Mathomathis would like to discuss on Vedas and Upanishads in length and detail. The following article was written by Kadambi Srinivasan Published by Tirumala Tirupati Devasthanams 2019.
The word “Veda” has been interpreted in a number of ways by scholars.
- The word Veda originates from the Sanskrit root Vid:- “Vid” means to know. The word “Veda” then literally means knowledge.
- The word Veda also means “to be”. It is concerned with “astiva” – existence. That which creates awareness in a man about his own existence is called Veda.
- Veda could also be interpreted to mean “to think”. The process of thinking awakens discretion in a man leading him to be wise and judicious. Thus the knowledge which helps him to distinguish between Sat and Asat is Veda.
- Veda could be interpreted to mean accomplishment. Thus the knowledge which helps a man realize his supreme goal is Veda. Veda has also been interpreted as ‘the means by which, or in which all persons know, acquire mastery in, deliberate over the various lore’s or live or subsist upon them.’
Yet, the Vedas are not documents of yester years. The Vedas have been accepted, without any dispute, as the most ancient book in the in the Sanskrit world. They have been there for thousands of years. Many argue that Veda is oldest book, not just in the Sanskrit world, but anywhere in the world. Author comes to this argument a little later in this section. The Vedic literature is composed of many books. The oldest texts are the four Vedas – Rig-Veda, Yajur-Veda, Sama-Veda and the Atharva/Atharvana-Veda. It is said that the Vedas had 21, 109, 1000 and 50 branches respectively with over 100,000 verses. Today we may find only around 20,379 verses in total from these four Vedas.
And interestingly, they are not considered to have been authored by some poets or authors. They are regarded as divine in origin and referred to as “apaurusheya”. Veda is not an acquired knowledge. They are not products of reasoning or intellect. They have been accorded the position of revealed scriptures and are revered in Vedic religious tradition. It is the sublime knowledge revealed by the Supreme Divinity to great Rishis or Seers (Drashtas) during their meditation. These Rishis were merely instruments of God to spread His word. The Vedas are the God’s gift to the man. Shri Aurobindo says they contain the ‘divine knowledge’ revealed to the great Rishis in their “Supra-normal Consciousness”. Whatever was ‘heard’ or ‘revealed’ to the great Rishis was presented in the Vedas and the Upanishads. From thereon, over the Millennia the Vedas have been handed over from generation to generation by oral tradition and hence the name “Shruti” or “that which is heard”. For this reason, the Vedas are known as Shruti literature.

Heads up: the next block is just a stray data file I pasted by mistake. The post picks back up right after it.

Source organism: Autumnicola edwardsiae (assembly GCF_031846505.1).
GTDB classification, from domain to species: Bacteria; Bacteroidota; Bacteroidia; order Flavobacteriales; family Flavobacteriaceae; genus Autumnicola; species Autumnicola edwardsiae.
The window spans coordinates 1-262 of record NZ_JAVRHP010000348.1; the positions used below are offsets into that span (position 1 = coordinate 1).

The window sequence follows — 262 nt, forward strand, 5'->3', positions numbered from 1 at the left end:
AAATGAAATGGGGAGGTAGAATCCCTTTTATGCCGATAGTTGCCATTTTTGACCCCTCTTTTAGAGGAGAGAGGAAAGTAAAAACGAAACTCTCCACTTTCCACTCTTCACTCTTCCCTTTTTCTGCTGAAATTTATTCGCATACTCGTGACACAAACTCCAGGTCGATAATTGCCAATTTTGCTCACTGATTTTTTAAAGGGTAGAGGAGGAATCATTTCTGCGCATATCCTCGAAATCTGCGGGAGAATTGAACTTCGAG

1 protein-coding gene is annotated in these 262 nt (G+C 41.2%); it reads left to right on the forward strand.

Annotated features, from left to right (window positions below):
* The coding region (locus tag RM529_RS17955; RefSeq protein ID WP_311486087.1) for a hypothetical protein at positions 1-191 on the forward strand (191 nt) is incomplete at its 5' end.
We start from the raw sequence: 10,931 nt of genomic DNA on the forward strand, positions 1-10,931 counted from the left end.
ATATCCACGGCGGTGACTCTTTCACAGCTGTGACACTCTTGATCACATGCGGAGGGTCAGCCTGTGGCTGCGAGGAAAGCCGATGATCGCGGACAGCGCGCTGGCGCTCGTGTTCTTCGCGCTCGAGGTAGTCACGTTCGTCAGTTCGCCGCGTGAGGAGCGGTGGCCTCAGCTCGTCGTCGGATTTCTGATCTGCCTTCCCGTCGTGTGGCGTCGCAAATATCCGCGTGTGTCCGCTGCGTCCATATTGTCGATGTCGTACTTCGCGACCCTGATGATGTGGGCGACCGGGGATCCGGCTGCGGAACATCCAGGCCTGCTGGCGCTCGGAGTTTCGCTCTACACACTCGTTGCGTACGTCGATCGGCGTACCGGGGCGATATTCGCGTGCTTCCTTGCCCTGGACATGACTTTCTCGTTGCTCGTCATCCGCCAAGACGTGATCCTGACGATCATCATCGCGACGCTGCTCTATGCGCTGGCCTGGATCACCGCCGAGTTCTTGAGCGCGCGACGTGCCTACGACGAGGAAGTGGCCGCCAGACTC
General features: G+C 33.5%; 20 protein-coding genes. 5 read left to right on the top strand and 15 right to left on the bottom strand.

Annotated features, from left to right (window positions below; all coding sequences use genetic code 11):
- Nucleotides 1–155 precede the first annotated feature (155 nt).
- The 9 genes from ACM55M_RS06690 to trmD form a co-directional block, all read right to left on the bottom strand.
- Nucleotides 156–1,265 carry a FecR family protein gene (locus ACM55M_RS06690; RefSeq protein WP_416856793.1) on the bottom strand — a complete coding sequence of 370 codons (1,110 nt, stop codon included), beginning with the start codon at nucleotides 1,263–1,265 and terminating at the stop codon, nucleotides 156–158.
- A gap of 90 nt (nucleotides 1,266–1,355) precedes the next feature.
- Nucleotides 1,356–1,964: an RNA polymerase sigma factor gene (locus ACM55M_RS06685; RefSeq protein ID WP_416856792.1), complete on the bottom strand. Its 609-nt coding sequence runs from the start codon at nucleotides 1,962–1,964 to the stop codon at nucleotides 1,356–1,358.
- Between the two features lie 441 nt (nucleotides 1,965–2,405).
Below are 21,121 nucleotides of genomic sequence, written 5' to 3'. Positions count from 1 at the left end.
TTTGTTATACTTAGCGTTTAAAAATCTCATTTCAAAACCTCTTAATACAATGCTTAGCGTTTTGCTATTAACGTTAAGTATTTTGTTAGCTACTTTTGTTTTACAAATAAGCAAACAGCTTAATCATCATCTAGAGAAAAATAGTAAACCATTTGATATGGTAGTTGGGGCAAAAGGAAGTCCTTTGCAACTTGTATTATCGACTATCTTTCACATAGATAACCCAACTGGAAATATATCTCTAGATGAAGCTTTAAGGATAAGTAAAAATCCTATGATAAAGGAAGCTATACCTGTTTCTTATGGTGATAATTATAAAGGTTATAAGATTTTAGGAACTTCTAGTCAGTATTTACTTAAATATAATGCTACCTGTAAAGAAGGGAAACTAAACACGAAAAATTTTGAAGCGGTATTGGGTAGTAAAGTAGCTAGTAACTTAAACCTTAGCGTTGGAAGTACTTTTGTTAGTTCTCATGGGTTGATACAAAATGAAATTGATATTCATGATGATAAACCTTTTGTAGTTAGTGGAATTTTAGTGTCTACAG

A number of people think that the Vedas are solely meant for spiritual contemplation. This is not correct. Discussions regarding the relationship between Jiva and Paramatma appear in the concluding sections of the Vedas – the Vedanta or Upanishads. Vedas also contain worldly and divine concepts. The Vedas were created for the welfare of the mankind. The motive of the Vedas is to help man to remain happy in the materialistic world – even though he might have failed to understand the main purpose of life in this world. Creation by the Lord is seen as a more meticulously planned effort than is commonly understood. Before the creation of living beings (both Chetana and Achetana) questions such as – what will they breathe, what will they eat, how should they conduct themselves, how will they survive, how will they populate etc. have all been addressed. The stage was set before the arrival of living beings. Further, man needed guidance on personal conduct and actions (what is a good conduct and what is not), interactions and his responsibilities (to the society, family, ancestors).
Before the creation of man, the Lord created Pancha Maha Bhutas to fulfil the requirements of the physical body. Similarly, he presented the Vedas for the sake of the embodied soul as a guide on other matters. The Rig Veda is a storehouse of information on the lifestyle, religious, social and cultural practices of the people of the Vedic age. The suitable aspects of living a happy and healthy life by practicing meditation and Yoga, etc. are mentioned in a detailed manner in the Rig Veda. Today, this text is revered by Vedic followers (Hindu) around the world, primarily in India and Nepal. Its verses are recited at prayers, religious functions and other auspicious occasions. The Vedas are considered to be full of all kinds of knowledge, and an infallible guide for a man in his quest for the four goals – Dharma, Artha, Kama and Moksha. As such, the knowledge revealed to the ancient sages bears the hallmark of a Divine source. Traditionally, the following features are attributed to the Vedas.